Russian carmaker Sollers has signed a €2.4 billion ($3.3 billion) joint venture with Fiat to make up to 500,000 vehicles a year in the country by 2016.
The agreement, which may be backed by a 15-year loan of €2.1 billion currently being considered by the Russian government, was signed last Thursday by Sollers boss Vadim Shvetsov and Sergio Marchionne, CEO of Fiat, in the presence of Russia’s prime minister Vladimir Putin.
The signing took place at Sollers’ facility at Naberezhnye Chelny, in the republic of Tartarstan, over 1,000km east of Moscow, where the vehicles will be assembled, a distance that hints at the logistics challenges ahead given the remoteness of the location in a country already plagued by transport problems.
In an attempt to address this, the joint venture has announced an expansion project at Naberezhnye Chelny that will include a technology park for component production.
Localised content is aimed at 50%, including the production of engines and gearboxes, with a percentage also reported to be coming from Zavolzhsky Motor Plant (ZMZ), one of Russia’s largest production centres specializing in engine production. The plant is located in Zavolzhye nearly 600km west. Parts will also come from a soon-to-be-created technological park at Togliatti, 300km to the south.
But according to Frost and Sullivan analysts Vitaly Belskiy and Dominik Buszta, Fiat-Sollers will need to aim at a higher localization if it wants to decrease final vehicle costs and meet its intention to increase market share of 14%, which is what the production of 500,000 vehicles would give them by 2016.
In terms of outbound movements, the majority of the vehicles produced will be for the domestic market and the joint venture will need to consider collaborative strategies given that there are few providers remaining in Russia that have the capital required to provide an exclusive service.
Only 10% of the joint venture’s production is marked for export.
Demand in the domestic market is looking favourable despite sales in Russia having plunged 56% in 2009 to 1.4m vehicles. PriceWaterhouseCoopers predicts they may rise again this year by as much as 15% to 1.6m vehicles and Sollers forecasts that total Russian car sales will rise to 3.4m by 2016.
Local production in Russia was projected to rise to 3m by 2012 before the downturn but has seen heavy declines. However, as locally produced cars have been less affected by the steep increase in import taxes, cars built in Russia gained market share in 2009.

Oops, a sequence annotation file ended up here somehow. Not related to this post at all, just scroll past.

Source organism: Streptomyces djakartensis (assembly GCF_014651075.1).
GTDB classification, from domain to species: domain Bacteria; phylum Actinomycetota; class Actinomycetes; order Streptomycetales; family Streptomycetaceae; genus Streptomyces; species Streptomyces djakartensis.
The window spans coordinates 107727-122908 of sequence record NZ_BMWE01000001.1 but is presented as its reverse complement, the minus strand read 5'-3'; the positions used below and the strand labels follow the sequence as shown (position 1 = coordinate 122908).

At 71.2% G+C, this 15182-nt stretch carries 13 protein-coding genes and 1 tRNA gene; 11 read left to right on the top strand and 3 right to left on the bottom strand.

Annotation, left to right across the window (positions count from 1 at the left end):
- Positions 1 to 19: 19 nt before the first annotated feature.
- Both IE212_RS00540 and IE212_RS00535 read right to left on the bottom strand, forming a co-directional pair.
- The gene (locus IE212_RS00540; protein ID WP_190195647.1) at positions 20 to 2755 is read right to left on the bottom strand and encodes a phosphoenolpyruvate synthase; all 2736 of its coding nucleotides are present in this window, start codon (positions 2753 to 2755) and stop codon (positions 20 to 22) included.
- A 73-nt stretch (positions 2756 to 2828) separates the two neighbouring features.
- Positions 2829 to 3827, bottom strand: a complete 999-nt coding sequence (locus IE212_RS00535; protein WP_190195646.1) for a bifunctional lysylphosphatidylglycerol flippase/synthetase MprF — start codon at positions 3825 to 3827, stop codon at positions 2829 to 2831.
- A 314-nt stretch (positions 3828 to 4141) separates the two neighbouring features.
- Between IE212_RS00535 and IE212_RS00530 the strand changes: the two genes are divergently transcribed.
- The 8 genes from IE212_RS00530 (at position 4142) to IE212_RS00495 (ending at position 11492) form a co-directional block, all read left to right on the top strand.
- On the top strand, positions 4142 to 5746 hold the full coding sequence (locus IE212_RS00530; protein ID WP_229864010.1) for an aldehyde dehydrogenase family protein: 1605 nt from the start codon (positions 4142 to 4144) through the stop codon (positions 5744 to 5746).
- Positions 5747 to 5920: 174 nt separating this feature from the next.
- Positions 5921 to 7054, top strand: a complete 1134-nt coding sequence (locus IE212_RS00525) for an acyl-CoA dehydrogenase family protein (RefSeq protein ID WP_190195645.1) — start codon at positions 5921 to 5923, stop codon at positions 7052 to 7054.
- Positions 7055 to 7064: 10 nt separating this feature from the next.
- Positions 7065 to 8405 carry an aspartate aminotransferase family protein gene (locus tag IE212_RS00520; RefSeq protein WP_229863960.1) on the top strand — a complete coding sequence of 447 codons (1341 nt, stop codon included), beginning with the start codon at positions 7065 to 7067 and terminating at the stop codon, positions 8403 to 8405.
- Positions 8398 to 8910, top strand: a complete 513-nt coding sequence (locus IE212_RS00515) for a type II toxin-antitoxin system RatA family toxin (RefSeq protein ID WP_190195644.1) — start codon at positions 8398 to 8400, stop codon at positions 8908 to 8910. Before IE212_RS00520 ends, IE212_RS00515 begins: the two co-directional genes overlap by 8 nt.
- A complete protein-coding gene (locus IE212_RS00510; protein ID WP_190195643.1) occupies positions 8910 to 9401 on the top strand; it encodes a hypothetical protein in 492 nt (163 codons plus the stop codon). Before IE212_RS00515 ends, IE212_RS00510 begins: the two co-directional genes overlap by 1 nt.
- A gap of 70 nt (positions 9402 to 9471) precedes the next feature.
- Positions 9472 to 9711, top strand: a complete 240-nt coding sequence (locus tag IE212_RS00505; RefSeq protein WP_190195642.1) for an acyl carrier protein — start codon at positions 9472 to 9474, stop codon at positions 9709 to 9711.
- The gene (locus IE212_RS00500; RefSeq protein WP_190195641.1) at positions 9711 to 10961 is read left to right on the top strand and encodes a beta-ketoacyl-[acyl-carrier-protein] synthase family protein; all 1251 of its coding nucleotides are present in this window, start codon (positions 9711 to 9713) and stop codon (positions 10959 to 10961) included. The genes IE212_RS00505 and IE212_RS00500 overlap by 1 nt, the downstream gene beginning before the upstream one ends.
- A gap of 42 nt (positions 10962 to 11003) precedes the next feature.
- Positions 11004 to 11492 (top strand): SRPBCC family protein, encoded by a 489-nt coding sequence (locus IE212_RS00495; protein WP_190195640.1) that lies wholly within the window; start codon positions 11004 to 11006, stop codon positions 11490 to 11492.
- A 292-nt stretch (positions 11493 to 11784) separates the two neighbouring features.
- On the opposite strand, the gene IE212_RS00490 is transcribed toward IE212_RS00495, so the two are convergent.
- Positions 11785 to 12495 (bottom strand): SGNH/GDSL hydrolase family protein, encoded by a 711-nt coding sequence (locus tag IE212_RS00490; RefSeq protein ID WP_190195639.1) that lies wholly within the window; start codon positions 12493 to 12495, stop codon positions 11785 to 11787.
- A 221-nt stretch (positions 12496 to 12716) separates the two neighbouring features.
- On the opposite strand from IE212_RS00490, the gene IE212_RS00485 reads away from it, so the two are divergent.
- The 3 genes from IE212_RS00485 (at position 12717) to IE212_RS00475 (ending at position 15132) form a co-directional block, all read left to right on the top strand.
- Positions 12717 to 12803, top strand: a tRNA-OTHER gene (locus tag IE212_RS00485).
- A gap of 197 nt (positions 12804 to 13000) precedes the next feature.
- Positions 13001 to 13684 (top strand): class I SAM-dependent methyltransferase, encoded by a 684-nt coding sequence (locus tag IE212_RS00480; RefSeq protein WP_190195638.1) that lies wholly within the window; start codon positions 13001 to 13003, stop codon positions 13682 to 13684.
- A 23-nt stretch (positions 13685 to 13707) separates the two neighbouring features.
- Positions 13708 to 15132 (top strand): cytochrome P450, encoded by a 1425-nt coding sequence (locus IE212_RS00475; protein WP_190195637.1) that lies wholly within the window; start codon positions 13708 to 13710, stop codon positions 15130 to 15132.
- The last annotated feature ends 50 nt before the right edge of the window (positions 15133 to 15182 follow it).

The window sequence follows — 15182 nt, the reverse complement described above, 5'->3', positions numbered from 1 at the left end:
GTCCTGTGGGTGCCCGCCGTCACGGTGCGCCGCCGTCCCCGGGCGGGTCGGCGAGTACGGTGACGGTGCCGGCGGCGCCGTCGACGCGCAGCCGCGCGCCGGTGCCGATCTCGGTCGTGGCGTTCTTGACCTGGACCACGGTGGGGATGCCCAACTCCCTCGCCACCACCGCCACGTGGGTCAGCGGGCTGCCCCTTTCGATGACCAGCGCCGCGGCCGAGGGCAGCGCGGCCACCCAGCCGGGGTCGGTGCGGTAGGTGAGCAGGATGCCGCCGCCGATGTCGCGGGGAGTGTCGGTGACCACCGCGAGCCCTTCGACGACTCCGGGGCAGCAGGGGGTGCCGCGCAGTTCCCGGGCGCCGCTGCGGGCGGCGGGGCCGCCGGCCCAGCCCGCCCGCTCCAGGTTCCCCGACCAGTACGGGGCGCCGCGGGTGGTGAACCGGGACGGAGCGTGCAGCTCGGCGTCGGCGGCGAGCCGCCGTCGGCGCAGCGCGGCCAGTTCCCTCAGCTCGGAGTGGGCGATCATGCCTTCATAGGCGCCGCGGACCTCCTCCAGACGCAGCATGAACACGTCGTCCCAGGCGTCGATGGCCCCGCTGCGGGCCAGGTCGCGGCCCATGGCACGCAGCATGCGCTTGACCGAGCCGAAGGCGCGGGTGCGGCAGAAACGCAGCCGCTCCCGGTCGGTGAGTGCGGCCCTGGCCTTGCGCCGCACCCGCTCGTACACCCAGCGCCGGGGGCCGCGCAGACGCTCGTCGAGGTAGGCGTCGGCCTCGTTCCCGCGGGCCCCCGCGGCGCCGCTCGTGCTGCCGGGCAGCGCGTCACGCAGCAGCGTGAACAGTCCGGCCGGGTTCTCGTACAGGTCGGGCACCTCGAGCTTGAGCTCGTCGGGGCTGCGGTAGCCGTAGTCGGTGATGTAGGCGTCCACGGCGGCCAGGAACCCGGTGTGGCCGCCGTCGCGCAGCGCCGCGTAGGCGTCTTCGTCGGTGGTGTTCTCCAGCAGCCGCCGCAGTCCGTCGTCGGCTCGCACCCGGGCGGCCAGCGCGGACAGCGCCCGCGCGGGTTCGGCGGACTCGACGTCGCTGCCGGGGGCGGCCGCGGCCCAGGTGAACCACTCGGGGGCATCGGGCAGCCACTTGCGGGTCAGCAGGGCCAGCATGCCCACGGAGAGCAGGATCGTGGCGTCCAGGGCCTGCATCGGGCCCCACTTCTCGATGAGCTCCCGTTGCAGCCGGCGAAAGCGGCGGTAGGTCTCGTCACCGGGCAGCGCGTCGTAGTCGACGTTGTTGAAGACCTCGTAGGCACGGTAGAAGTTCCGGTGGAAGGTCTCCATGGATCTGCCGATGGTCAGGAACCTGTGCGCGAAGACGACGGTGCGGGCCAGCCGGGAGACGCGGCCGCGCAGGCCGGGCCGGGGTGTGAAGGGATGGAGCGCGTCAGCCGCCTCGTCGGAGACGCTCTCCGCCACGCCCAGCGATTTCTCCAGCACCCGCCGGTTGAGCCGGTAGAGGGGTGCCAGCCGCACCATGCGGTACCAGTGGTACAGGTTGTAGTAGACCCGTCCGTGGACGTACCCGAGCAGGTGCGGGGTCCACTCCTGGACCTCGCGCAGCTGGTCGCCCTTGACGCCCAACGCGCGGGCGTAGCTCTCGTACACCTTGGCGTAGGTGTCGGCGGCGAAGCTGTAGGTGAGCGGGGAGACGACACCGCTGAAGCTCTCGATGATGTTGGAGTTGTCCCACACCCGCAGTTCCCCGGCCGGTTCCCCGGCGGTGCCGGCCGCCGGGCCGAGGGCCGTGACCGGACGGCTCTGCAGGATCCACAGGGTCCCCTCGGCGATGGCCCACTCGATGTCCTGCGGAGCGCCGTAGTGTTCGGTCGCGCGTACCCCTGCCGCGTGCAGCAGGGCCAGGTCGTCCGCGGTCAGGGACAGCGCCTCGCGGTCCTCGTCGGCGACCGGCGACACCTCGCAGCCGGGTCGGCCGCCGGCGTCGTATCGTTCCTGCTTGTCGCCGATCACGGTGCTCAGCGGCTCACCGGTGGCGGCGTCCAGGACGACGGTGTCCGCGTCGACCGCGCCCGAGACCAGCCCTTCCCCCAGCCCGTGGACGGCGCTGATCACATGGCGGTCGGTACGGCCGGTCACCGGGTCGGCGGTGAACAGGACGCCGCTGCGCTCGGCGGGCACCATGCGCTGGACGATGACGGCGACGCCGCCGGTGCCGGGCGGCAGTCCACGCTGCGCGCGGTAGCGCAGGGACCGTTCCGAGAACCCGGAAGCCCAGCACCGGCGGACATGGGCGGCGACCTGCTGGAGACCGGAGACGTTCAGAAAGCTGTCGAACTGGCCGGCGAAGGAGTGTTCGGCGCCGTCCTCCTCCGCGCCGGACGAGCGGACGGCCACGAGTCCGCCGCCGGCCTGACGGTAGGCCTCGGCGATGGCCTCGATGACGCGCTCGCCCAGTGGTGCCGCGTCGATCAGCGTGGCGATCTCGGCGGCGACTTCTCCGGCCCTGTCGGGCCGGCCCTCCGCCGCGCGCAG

But while demand might grow, meeting that demand remains a problem. The lack of investment in infrastructure in the transport and logistics sector across such a vast and varied geography, often still dependent on Soviet-era planning, has led to comparative weakness by international standards.
Fiat told Automotive Logistics News that it is too early to comment on the logistics details of the new venture but, as well as the challenges of poor infrastructure and lack of proximity to more developed areas, the joint venture needs to overcome the perceived lack of support that logistics suppliers feel they are getting from carmakers in the country. At last year’s Automotive Logistics conference in Russia, 81% of LSPs canvassed said that carmakers were not working closely enough to support partners in the supply chain, while 56% of attendees said that there needed to be better partnership between carmakers and LSPs.
If production capacity is to increase at Naberezhnye Chelny from its current 75,000 capacity to 500,000, the demand for high quality LSPs is a given according to Frost and Sullivan's analysts.
"In particular, outsourcing of auto component production is expected to increase to 60-70% in the future, reaching average  European level, and thereby creating further pressure and also an opportunity for LSPs," say Belskiy and Bustza in a new report on the Russian automotive logistics industry.
This brings further challenges to the Russian automotive logistics industry which is presently affected by a lack of transparency say the authors, and there is the added difficulty of choosing an LSP with little or no market information available, a factor in the lack of trust revealed by last year's conference survey.
There are signs that efforts are being made to tackle the problems in the sector. Gefco, a good example of a quality LSP, is working with the local authority in Kaluga under a new to develop logistics services for local manufacturers. Meanwhile, Russian LSP Major Auto Trans has been running a service since last September that  moves Nissan vehicles across the Russian Federation to authorised Nissan dealers with provision to include them on mixed loads with other carmakers' product. That said, the ability to diversify operations is a problem for LSPs working in Russia as the number of OEMs is limited.
Sollers, for its part, has also embraced logistics quality standards, implementing processes including just-in-time and process standardisation, something likely to continue through its joint venture with Fiat.
The Fiat-Sollers joint venture plans to produce up to nine new models in the most popular classes in Russia (C, D, SUV, crossover). Six will be based on a new Fiat-Chrysler global platform, including the budget-priced Fiat Linea sedan, which will be launched later this year.
It will be Russia's second largest car producer after AvtoVAZ and extends the relationship between Fiat and Sollers, which already assembles vehicles including Fiat’s Albea passenger car and the Ducato van.
Fiat’s 50% stake in the venture would add a potential 250,000 new cars to its annual production total.